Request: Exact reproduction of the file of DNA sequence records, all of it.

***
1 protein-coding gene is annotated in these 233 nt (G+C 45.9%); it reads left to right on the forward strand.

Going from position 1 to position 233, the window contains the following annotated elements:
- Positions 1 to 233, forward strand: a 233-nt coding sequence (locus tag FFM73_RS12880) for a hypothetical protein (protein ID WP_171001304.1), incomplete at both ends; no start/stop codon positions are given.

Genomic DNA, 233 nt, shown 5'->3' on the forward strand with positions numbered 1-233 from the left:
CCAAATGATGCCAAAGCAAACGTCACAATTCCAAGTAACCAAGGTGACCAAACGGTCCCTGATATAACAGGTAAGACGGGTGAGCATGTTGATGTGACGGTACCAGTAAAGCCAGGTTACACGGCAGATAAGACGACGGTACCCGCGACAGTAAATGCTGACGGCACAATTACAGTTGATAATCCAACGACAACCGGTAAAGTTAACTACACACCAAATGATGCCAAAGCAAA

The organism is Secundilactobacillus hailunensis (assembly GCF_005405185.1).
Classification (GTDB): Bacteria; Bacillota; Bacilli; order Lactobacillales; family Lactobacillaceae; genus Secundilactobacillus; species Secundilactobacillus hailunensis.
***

1 protein-coding gene is annotated in these 233 nt (G+C 45.9%); it reads left to right on the forward strand.

Going from position 1 to position 233, the window contains the following annotated elements:
- Positions 1 to 233, forward strand: a 233-nt coding sequence (locus tag FFM73_RS12880) for a hypothetical protein (protein ID WP_171001304.1), incomplete at both ends; no start/stop codon positions are given.

Genomic DNA, 233 nt, shown 5'->3' on the forward strand with positions numbered 1-233 from the left:
CCAAATGATGCCAAAGCAAACGTCACAATTCCAAGTAACCAAGGTGACCAAACGGTCCCTGATATAACAGGTAAGACGGGTGAGCATGTTGATGTGACGGTACCAGTAAAGCCAGGTTACACGGCAGATAAGACGACGGTACCCGCGACAGTAAATGCTGACGGCACAATTACAGTTGATAATCCAACGACAACCGGTAAAGTTAACTACACACCAAATGATGCCAAAGCAAA

The organism is Secundilactobacillus hailunensis (assembly GCF_005405185.1).
Classification (GTDB): Bacteria; Bacillota; Bacilli; order Lactobacillales; family Lactobacillaceae; genus Secundilactobacillus; species Secundilactobacillus hailunensis.